Since we have the land cleared away for best exposure of the solar panels, the dome gets a lot of sun. In the winter, temperatures inside the house on a sunny day are about 50 degrees F (28 C) warmer than the outside temperature without using the woodstove. In the summer, we open the windows and use a large fan to keep the inside temperature about the same as the outside temperature. Unfortunately, it is often too humid to take advantage of an evaporative cooler.
Summer in geodesic domes
Winter in geodesic domes
How long lasts the skin you would guess? Have you calculated total cost of ownership (TCO)?
|Apprx. TCO @12+ years
|20' setup cost US$ 5,000 - 10,000
|20' skin US$ 4,000-7,500 = US$ 333 - 625/year
|36' setup cost US$ 40,000 - 60,000
|36' skin US$ 12,000 - 23,000 = US$ 1,000 - 1,920/year
|Pricing as of 2008/03, skin pricing depends on cover quality, three qualities available from Pacific Domes
Supposed to last 10-15 years if properly cared for. I would have to figure out the cost of the skin separately from the structure to get a cost per year, and I do not have those numbers at hand.
What kind of material is the outer skin?
Heavy duty canvas. In our case, covered with a layer of elastic paint with ceramic particulates in it for abrasion, fire and UV resistance. I believe Pacific Domes has gone to a plastic/fabric combination of some kind on their current products.
You spoke of producing energy, does it mean you are off-grid? Can you tell me a bit of your setup (heat, electricity, communication)?
Solar panels for electricity (1.5kW), charging a 1000Ah 24 volt battery array, running through a Trace 4024 sinewave inverter for normal 120V/60Hz power. Backup generator. Propane tank for stove, clothes dryer and on-demand water heater. Woodstove for heat, auxiliary gas heater if needed. One of the photos shows the solar array as we originally put in. The racks are now full. I live remotely enough that my only internet access at the moment is through a low-speed dial up line.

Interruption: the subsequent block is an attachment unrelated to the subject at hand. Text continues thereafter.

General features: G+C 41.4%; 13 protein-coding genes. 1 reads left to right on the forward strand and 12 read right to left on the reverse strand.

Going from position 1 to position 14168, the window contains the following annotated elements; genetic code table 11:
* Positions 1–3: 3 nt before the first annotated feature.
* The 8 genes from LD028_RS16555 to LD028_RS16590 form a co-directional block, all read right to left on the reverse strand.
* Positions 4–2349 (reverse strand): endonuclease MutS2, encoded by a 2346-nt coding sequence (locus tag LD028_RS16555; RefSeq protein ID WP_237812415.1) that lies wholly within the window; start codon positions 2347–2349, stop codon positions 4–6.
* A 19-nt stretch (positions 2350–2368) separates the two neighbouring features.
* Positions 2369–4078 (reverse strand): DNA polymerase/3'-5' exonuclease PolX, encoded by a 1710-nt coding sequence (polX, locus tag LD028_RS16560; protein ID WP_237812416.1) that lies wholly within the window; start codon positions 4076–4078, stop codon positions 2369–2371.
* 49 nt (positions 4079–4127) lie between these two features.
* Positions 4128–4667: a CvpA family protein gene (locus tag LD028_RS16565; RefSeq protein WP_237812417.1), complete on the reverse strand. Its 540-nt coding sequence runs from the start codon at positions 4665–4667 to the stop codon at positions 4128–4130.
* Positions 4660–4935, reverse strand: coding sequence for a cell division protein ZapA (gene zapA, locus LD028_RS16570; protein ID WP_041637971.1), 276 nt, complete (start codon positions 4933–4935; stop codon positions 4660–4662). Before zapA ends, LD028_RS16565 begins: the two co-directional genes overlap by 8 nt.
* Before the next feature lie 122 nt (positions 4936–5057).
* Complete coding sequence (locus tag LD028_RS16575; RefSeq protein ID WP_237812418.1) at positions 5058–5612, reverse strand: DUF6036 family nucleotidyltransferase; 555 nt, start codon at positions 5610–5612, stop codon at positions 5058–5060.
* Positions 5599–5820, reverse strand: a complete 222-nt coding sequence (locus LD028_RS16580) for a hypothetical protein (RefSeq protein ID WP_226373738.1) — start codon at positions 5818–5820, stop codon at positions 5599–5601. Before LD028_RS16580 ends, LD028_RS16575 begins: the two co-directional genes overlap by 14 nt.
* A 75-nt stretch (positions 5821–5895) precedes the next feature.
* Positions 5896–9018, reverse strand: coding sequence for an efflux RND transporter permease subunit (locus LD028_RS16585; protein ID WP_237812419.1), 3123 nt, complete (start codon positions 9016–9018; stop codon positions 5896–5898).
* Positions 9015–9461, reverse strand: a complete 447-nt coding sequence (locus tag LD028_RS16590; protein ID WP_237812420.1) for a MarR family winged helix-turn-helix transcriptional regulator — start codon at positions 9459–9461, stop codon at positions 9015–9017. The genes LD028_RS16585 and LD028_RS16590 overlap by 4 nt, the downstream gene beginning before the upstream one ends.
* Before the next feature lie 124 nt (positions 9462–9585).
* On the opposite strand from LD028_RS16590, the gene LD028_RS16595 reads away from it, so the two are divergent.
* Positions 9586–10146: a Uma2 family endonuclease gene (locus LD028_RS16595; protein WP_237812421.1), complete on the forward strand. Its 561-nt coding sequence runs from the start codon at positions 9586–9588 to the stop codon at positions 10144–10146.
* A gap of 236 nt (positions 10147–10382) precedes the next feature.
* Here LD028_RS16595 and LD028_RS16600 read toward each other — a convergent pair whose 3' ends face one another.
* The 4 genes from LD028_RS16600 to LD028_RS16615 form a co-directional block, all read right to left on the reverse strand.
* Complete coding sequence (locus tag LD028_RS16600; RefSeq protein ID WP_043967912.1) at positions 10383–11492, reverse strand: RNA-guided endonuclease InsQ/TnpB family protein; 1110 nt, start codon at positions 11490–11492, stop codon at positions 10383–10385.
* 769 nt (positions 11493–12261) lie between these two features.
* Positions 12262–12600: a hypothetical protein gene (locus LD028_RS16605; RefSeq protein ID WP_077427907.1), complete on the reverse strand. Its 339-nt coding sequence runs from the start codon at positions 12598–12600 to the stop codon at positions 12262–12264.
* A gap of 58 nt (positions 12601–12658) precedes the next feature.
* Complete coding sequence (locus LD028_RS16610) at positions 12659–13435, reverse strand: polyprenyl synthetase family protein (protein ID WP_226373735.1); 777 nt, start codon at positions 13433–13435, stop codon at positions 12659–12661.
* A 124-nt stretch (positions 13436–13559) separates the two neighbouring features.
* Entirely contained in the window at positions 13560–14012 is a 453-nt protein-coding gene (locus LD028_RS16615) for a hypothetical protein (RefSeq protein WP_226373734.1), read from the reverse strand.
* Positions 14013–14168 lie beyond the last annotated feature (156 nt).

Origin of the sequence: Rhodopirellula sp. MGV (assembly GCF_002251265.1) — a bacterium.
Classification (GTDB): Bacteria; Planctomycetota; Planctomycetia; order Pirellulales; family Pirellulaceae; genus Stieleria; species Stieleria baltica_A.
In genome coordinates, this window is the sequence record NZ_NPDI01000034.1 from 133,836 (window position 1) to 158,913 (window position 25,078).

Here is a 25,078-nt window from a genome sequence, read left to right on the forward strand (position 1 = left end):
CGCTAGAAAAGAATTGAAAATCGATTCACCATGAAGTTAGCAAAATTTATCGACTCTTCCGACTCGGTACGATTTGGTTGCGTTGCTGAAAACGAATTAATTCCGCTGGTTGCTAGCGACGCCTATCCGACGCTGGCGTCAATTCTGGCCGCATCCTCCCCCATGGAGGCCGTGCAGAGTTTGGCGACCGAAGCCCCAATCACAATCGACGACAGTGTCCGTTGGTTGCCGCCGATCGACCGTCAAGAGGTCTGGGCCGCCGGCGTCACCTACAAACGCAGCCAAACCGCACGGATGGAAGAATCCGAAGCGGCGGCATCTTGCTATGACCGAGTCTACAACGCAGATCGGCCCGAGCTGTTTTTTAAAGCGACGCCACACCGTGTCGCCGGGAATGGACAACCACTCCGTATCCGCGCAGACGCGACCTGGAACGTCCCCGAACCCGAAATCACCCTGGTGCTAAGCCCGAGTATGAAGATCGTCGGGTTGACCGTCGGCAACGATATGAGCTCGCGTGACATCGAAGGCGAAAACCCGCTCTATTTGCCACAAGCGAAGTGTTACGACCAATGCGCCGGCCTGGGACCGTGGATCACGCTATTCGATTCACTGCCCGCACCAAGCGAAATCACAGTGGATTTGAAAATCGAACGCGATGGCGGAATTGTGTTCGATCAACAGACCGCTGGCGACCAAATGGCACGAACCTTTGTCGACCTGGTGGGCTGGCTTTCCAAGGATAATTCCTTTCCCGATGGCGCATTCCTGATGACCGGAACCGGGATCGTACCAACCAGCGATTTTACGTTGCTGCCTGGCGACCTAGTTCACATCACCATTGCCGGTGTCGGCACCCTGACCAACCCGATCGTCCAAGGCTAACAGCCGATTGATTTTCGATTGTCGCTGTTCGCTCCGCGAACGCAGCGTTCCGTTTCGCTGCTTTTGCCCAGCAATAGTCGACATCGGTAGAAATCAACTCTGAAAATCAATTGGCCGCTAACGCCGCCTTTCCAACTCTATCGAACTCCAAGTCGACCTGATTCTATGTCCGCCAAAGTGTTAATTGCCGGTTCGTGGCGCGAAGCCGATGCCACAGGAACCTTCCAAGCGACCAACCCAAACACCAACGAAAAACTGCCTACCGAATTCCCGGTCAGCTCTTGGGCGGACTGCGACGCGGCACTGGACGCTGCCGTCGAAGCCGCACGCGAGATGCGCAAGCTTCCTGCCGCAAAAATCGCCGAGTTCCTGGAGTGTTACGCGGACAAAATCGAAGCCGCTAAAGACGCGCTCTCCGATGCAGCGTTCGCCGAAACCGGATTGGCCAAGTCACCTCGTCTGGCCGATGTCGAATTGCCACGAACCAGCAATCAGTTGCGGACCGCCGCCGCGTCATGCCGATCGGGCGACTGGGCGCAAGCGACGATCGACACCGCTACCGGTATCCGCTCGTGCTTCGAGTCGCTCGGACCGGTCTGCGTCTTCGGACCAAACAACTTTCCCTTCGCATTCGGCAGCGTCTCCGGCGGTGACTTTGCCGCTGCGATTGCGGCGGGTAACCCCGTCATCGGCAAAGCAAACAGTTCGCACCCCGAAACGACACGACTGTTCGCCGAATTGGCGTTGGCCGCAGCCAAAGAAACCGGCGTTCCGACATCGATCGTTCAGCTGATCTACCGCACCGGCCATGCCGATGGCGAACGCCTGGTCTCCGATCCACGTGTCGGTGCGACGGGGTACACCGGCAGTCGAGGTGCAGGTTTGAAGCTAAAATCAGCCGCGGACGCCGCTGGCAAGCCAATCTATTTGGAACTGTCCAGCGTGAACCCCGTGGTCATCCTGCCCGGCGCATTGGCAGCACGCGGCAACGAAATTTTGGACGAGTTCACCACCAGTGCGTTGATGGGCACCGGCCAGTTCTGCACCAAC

Have you ever done any maintenance on the dome in the past six years?
We had a major hailstorm that damaged most of our windows a few years back and they had to be replaced. I used a wood sealing product on spots that need it, like our deck. The remnants of a hurricane came through a number of years ago and drove a branch through the skin of the dome, and that was sewn shut with needle and thread, and then sealed over with silicone caulk.
Does it require a certain personality to live in a "one big room" of a dome with others, e.g. partners, as you have no real space to withdraw and be by your own?
My wife and I enjoy each other's company. It is nice to be able to just look up from whatever you are doing and see the other person, or to ask something in a soft voice and have it carry, or put on some light music and be able to hear it anywhere in the house.
Are there any regrets living in a dome?
Nope. Well, it is hard to hang art from the inwardly curving walls.
What would you do differently if you would start over?
Any suggestions for people considering living in a dome as you do?
You have to understand that it isn't a typical house. This has advantages and disadvantages. Ours is set up so that we have 6 meter ceilings and 12 meter line of sight for most of the commonly used areas. I can see from my office, the kitchen, the dining room, or the living room all the way across the house. Only private spaces and storage are enclosed.
I would hate to go back to tiny rooms and low ceilings.
Thanks Greg for the answers and the photos!